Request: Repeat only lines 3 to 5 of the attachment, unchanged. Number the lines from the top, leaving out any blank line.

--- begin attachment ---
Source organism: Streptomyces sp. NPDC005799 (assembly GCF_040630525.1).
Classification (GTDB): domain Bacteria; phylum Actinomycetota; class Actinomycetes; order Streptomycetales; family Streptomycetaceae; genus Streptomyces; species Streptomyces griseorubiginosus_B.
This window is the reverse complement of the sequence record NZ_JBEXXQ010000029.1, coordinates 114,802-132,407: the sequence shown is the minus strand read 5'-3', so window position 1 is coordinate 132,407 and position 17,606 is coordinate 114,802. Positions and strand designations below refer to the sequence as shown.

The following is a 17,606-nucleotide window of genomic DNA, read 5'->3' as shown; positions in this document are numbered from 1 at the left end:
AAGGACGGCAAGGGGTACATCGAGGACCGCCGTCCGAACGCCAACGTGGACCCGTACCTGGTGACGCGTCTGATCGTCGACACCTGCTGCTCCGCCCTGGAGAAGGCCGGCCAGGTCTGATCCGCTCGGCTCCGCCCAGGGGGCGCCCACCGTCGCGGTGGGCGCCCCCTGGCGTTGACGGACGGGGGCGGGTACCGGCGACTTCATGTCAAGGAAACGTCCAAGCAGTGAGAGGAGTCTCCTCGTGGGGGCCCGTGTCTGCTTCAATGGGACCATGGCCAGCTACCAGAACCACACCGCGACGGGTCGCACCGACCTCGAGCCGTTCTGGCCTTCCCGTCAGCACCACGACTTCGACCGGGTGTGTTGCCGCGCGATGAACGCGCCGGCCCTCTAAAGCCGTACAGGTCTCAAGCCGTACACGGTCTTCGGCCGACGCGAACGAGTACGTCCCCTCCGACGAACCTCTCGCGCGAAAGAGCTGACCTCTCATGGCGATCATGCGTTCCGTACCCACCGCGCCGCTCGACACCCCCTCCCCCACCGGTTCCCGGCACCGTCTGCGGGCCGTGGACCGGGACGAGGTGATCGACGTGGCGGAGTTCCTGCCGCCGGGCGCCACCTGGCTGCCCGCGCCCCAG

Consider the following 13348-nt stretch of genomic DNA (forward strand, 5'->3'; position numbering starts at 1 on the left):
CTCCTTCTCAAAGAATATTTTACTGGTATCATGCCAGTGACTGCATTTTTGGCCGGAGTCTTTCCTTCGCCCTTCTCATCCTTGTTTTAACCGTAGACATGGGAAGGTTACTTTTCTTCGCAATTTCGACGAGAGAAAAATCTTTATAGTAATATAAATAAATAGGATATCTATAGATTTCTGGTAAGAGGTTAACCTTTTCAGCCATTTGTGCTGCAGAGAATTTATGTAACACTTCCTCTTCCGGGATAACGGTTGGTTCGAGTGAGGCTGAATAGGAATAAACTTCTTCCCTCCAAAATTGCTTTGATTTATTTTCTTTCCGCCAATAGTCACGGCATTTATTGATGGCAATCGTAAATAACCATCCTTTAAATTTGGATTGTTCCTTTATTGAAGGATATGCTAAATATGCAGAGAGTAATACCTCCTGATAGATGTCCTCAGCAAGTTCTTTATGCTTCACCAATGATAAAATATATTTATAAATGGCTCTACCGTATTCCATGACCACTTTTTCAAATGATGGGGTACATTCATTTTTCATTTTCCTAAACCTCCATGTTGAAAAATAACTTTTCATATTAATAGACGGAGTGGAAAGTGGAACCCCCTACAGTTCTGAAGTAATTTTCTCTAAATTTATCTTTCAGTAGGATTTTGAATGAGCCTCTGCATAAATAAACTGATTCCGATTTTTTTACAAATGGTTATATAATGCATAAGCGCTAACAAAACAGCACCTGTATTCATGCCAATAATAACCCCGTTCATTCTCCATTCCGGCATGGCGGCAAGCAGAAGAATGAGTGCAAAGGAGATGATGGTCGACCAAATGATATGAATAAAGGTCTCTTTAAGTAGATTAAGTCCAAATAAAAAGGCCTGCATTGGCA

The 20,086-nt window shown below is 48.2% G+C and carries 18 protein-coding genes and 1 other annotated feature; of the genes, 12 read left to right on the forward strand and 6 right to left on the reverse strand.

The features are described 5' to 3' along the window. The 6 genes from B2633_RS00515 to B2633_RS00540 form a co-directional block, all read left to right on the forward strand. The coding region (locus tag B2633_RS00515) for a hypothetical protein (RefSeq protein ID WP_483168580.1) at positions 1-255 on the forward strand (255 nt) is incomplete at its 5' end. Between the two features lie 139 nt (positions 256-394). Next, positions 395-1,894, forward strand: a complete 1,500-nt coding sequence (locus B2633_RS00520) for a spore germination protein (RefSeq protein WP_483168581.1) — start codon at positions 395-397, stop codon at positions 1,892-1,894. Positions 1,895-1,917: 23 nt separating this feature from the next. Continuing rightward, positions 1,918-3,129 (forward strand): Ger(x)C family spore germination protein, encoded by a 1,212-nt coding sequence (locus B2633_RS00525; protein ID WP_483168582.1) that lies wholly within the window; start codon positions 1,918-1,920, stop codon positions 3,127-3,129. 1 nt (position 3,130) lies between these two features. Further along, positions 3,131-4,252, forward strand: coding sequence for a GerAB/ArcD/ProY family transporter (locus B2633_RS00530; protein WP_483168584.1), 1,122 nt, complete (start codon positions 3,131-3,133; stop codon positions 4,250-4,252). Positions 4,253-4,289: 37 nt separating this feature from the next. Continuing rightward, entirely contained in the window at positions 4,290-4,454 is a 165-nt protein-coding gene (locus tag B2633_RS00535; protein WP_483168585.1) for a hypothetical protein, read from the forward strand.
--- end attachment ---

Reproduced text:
This window is the reverse complement of the sequence record NZ_JBEXXQ010000029.1, coordinates 114,802-132,407: the sequence shown is the minus strand read 5'-3', so window position 1 is coordinate 132,407 and position 17,606 is coordinate 114,802. Positions and strand designations below refer to the sequence as shown.

The following is a 17,606-nucleotide window of genomic DNA, read 5'->3' as shown; positions in this document are numbered from 1 at the left end:
AAGGACGGCAAGGGGTACATCGAGGACCGCCGTCCGAACGCCAACGTGGACCCGTACCTGGTGACGCGTCTGATCGTCGACACCTGCTGCTCCGCCCTGGAGAAGGCCGGCCAGGTCTGATCCGCTCGGCTCCGCCCAGGGGGCGCCCACCGTCGCGGTGGGCGCCCCCTGGCGTTGACGGACGGGGGCGGGTACCGGCGACTTCATGTCAAGGAAACGTCCAAGCAGTGAGAGGAGTCTCCTCGTGGGGGCCCGTGTCTGCTTCAATGGGACCATGGCCAGCTACCAGAACCACACCGCGACGGGTCGCACCGACCTCGAGCCGTTCTGGCCTTCCCGTCAGCACCACGACTTCGACCGGGTGTGTTGCCGCGCGATGAACGCGCCGGCCCTCTAAAGCCGTACAGGTCTCAAGCCGTACACGGTCTTCGGCCGACGCGAACGAGTACGTCCCCTCCGACGAACCTCTCGCGCGAAAGAGCTGACCTCTCATGGCGATCATGCGTTCCGTACCCACCGCGCCGCTCGACACCCCCTCCCCCACCGGTTCCCGGCACCGTCTGCGGGCCGTGGACCGGGACGAGGTGATCGACGTGGCGGAGTTCCTGCCGCCGGGCGCCACCTGGCTGCCCGCGCCCCAG